Research into the gut microbiota and its role in health and disease has expanded rapidly in the past two decades. However, much of the early focus has been on cataloguing the microorganisms present, identifying correlations between microbial species and disease and using preclinical animal models to understand phenotypes. Now efforts are under way to provide functional insights into the gut microbiota and its mechanisms of action, improve understanding of the role of the microbiota beyond the gut and advance the development of microbiota-based therapeutics so that the microbiome can be harnessed in the clinic. In this Viewpoint article, we asked a selection of scientists and clinicians working in the gut microbiome field for their opinions on the major advances in and the challenges and solutions for translating gut microbiome research to the clinic, and where they expect progress to be made in the future.
Susan V. Lynch is a professor in the Department of Medicine at the University of California, San Francisco and Director of the Benioff Center for Microbiome Medicine, United States. Her research focuses on the gut microbiome and chronic inflammatory disease, with specific emphasis on childhood allergy and asthma, and adult inflammatory bowel disease.
Siew C. Ng is a professor in the Department of Medicine and Therapeutics, Associate Director of the Centre for Gut Microbiota Research, Director of the Microbiota Innovation Centre (MagIC) and Assistant Dean for Development at the Chinese University of Hong Kong, Hong Kong. She is an Associate Editor of Gut. Her interest focuses on studies of the human gut microbiota in health and diseases, such as inflammatory bowel disease, cancer and obesity, and the increasing role of the virome and fungi in faecal microbiota transplantation.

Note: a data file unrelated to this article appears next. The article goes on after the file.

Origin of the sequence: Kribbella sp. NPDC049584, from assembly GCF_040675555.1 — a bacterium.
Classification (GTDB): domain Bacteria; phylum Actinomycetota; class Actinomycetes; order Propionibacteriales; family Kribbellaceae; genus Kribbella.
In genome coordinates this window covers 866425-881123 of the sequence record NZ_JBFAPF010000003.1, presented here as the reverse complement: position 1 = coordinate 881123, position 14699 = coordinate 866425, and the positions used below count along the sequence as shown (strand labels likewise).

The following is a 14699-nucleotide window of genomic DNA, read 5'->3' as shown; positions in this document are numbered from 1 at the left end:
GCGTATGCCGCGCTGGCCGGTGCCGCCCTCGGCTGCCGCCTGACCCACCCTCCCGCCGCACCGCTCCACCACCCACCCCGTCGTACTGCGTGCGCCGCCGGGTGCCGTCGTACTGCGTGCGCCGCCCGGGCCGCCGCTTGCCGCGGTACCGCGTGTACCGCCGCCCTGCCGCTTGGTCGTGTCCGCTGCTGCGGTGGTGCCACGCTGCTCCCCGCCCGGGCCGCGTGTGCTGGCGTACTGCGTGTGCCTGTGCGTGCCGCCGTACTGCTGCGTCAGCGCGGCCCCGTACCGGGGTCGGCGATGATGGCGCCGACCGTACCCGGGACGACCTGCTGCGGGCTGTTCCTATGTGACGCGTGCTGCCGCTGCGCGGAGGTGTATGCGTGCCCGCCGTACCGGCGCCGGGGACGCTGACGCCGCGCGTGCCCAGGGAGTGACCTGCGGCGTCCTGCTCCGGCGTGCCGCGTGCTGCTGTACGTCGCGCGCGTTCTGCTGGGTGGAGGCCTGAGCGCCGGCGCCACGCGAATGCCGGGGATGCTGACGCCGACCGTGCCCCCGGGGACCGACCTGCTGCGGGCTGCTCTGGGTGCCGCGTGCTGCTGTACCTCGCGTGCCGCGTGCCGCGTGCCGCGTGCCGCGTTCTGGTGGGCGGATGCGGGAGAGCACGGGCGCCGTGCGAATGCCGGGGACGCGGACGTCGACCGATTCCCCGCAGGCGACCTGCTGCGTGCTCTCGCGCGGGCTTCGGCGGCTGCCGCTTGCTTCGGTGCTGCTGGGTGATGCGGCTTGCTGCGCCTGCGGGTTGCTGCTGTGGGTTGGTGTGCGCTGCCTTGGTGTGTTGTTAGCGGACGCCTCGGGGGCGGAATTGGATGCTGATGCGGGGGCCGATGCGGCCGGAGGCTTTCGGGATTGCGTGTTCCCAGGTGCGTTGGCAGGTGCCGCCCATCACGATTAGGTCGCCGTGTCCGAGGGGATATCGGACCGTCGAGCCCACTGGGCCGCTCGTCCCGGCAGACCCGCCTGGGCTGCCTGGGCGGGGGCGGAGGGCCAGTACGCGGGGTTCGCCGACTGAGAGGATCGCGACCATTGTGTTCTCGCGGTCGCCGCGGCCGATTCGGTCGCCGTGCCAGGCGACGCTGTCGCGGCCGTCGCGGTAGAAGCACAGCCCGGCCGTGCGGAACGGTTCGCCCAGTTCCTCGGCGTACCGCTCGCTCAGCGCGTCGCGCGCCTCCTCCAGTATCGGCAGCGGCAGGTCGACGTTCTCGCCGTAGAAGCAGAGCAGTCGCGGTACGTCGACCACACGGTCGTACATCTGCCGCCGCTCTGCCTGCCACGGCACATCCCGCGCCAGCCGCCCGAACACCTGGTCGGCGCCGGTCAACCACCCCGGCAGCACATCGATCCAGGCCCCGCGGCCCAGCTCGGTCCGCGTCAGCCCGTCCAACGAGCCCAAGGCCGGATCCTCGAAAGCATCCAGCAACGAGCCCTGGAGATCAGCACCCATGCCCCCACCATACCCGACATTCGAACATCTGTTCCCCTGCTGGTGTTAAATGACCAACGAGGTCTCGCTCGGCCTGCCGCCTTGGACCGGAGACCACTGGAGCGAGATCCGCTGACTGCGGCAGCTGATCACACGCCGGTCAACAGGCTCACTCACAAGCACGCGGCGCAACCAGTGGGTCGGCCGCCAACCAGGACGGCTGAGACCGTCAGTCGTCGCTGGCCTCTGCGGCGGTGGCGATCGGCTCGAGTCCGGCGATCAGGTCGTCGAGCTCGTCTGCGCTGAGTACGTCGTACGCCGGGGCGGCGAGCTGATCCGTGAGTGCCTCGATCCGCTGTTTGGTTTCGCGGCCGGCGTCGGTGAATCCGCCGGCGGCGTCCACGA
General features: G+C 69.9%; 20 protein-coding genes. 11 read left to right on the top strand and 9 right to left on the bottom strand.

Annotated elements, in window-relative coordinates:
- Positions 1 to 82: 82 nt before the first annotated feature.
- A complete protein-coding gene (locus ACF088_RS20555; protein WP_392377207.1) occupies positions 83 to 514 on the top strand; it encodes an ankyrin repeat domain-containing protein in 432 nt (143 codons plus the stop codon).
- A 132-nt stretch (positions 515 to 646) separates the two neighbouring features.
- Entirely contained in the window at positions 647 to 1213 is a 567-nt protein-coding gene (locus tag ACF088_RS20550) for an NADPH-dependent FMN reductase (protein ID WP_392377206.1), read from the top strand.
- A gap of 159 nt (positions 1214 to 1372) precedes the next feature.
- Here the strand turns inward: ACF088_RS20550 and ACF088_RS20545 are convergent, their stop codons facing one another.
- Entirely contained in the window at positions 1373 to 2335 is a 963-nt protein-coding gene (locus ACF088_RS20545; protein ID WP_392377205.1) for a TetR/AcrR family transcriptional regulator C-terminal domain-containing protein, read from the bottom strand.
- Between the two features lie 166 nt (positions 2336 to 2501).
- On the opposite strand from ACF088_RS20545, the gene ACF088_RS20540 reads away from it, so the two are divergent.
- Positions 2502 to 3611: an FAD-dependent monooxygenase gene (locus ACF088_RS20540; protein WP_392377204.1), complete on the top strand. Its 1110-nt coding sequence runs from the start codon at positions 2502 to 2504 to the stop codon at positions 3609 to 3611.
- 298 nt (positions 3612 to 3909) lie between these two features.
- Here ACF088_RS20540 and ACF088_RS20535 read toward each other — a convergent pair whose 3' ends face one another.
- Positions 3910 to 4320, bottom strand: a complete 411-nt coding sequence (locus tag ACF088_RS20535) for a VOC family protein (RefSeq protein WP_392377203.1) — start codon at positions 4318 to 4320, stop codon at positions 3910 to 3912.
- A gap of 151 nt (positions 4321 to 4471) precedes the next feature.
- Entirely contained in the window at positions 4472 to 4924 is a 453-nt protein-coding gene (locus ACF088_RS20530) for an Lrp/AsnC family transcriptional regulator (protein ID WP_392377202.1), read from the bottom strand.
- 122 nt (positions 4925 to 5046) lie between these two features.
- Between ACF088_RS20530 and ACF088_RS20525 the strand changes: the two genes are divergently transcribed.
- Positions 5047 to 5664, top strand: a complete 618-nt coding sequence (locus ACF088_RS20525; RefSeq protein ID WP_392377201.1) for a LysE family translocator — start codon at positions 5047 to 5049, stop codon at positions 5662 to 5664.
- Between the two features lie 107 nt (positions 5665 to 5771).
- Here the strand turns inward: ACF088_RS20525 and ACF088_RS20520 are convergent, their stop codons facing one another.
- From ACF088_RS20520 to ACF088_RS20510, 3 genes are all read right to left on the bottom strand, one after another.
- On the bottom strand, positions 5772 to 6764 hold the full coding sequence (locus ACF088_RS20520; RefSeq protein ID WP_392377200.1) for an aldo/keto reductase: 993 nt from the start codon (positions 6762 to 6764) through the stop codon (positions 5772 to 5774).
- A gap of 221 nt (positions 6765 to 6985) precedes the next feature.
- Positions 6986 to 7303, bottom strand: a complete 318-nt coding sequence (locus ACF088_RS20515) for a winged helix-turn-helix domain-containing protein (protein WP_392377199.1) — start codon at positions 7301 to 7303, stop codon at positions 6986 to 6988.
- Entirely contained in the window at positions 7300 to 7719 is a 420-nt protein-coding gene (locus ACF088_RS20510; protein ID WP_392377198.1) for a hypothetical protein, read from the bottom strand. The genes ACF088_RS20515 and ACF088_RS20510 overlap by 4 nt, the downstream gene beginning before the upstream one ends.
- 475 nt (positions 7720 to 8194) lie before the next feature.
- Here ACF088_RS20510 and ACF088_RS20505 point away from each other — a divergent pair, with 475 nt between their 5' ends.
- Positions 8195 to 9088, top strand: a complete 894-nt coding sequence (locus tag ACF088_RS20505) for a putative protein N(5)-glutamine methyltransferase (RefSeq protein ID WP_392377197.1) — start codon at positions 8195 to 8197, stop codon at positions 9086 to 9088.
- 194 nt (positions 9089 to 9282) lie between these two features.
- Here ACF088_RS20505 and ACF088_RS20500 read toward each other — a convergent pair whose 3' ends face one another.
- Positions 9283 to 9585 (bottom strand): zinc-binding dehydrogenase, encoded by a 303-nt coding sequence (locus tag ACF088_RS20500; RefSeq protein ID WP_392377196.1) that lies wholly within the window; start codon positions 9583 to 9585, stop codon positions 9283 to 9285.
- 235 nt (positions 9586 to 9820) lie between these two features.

Fergus Shanahan is Emeritus Professor of Medicine at University College Cork, National University of Ireland, and Foundation Director of APC Microbiome Ireland, a research centre funded by Science Foundation Ireland since 2003, which investigates host–microorganism interactions in the gut. His interests include most things that affect the experience of illness.
Herbert Tilg is Head of the Department of Gastroenterology, Hepatology, Endocrinology and Metabolism at Medical University Innsbruck, Austria. His main research interest is inflammation, innate immunity and interaction with the gut microbiome in gastrointestinal and liver disorders. He is an Associate Editor of Gut and Chairman of the Scientific Committee, United European Gastroenterology.
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S.V.L. is funded by awards from the US National Institutes of Health (P0515267, AI113916, AI133765, DH082147, DA040532), the Crohn’s and Colitis Foundation of America (598710) and the Rainin Foundation. S.C.N. acknowledges Z. Tao and W. Tang for their scientific input. F.S. is funded in part by Science Foundation Ireland (centre grant APC SFI/12RC/2273).
S.V.L. cofounded Siolta Therapeutics and is a board member and consultant for this company. She also served on the scientific advisory board of Bloom Science. F.S. is a cofounder and shareholder of Alimentary Health, Tucana Health and Atlantia Food Clinical Trials. These facts neither influenced nor constrained the contents of his responses here. S.C.N. and H.T. declare no competing interests.
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Lynch, S.V., Ng, S.C., Shanahan, F. et al. Translating the gut microbiome: ready for the clinic?. Nat Rev Gastroenterol Hepatol 16, 656–661 (2019). https://doi.org/10.1038/s41575-019-0204-0
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